By Lisa Ziegel
Year round and on any given weekend, you can find dozens of running events taking place across the United States. These consist of 5km, 10km, one-half marathons and marathons, trail runs and increasingly, ‘mud’ runs and ‘fun’ runs. In a survey conducted in 2013 by a leading activity-event Web site, more than 60 percent of respondents planned to participate in a mud run or similar event .
But it’s not just mud runs that are attracting crowds — organizers are coming up with new ways to attract numbers to their events. The types of events are becoming more and more unique, elaborate, and even wacky. Examples include ‘zombie’ runs, obstacle races, races at night, races specifically scheduled in weather that is freezing cold and snowing, races where colored powder is thrown at runners, and more. These are designed to provide an element of fun, competitiveness, and a social aspect. (Many people form teams and talk up events on social media.) They also attract people of all fitness levels, especially beginners who would never think of signing up for a 10km race or a one-half marathon running on a plain old boring course, but who jump at the chance of being stalked by ‘zombies’ coming out of nowhere as they run on a murky trail.
Although these events sound goofy and more like games than workouts, they do pose a serious fitness challenge. Obstacle races may require runners to scale walls, climb under fences, run/splash/swim through bodies of water, dodge fire, electrical shocks, scale blocks of ice, even jump over cars, and more. Course distances can vary anywhere from 3-4 miles up to 20. With promoters wanting to make quick profits and no regulating body overlooking these events to ensure uniformity and safety, of course, people have been injured. Worst-case scenarios required emergency aid and hospitalization. At the very least, people who were in over their heads but tried to ‘tough it out’ experience long-lasting pain and discomfort from muscle soreness and scrapes and bruises. This may be why many are hesitant about repeating the experience. But this is a trend that looks like it may not go away soon, and there are many positive aspects about it. As mentioned above, people use ‘fun’ races as a way to motivate themselves to become more active, as a way to socialize and make new friends or try a new activity that is a challenge. And although running from people dressed as the walking dead is not a life skill one needs to hone, practicing survival skills may come in handy one day, as well as overcoming physical obstacles.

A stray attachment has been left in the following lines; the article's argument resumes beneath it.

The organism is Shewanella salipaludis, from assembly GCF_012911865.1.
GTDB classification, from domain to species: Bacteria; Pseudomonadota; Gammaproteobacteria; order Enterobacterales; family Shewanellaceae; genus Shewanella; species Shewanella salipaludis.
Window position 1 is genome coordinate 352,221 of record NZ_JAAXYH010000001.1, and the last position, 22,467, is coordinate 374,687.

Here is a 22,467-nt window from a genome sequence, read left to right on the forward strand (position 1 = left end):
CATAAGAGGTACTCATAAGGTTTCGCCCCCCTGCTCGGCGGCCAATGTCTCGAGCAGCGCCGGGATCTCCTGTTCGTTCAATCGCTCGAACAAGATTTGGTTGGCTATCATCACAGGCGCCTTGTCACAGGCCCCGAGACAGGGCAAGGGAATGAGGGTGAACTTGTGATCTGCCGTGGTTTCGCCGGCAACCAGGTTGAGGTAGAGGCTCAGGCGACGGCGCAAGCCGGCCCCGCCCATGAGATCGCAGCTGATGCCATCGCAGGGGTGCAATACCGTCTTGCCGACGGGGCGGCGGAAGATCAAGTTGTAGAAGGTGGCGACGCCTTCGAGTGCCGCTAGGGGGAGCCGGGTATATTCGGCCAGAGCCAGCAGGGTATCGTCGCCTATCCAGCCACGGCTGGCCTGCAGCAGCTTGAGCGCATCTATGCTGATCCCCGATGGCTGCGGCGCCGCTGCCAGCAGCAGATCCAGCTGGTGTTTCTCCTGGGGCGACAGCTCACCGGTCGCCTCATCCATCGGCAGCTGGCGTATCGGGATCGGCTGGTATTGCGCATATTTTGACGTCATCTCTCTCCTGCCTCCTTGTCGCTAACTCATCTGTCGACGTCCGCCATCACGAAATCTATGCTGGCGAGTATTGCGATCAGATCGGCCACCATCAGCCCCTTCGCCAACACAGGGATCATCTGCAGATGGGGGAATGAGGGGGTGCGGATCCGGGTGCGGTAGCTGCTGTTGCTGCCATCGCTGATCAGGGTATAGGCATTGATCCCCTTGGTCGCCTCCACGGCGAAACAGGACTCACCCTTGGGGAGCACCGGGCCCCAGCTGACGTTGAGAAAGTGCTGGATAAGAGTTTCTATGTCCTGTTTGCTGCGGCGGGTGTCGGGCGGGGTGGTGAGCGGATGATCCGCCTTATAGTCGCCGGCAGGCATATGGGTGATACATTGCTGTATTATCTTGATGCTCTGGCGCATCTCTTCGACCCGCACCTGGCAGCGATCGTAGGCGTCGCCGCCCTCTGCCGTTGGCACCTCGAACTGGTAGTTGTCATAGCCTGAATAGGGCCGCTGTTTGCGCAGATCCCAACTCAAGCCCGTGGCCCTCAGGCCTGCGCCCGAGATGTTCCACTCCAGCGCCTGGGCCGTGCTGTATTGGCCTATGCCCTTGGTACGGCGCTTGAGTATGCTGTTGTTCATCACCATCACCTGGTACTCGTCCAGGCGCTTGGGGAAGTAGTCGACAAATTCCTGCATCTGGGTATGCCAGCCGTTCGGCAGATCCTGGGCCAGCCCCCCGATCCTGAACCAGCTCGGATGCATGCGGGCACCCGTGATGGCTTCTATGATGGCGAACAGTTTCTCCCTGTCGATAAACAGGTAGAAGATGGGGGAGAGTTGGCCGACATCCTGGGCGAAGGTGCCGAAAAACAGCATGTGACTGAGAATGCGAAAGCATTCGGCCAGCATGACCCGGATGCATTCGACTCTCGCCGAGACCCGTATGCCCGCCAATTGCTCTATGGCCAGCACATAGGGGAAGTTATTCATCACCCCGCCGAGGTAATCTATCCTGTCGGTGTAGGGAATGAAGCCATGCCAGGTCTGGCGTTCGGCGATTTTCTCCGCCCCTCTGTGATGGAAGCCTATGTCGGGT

Having said that, here are some tips for deciding if an obstacle-based activity is right for you and how to prepare so that you can participate safely and have a good time as well:
- Get in shape for the event rather than expect the event to get you in shape!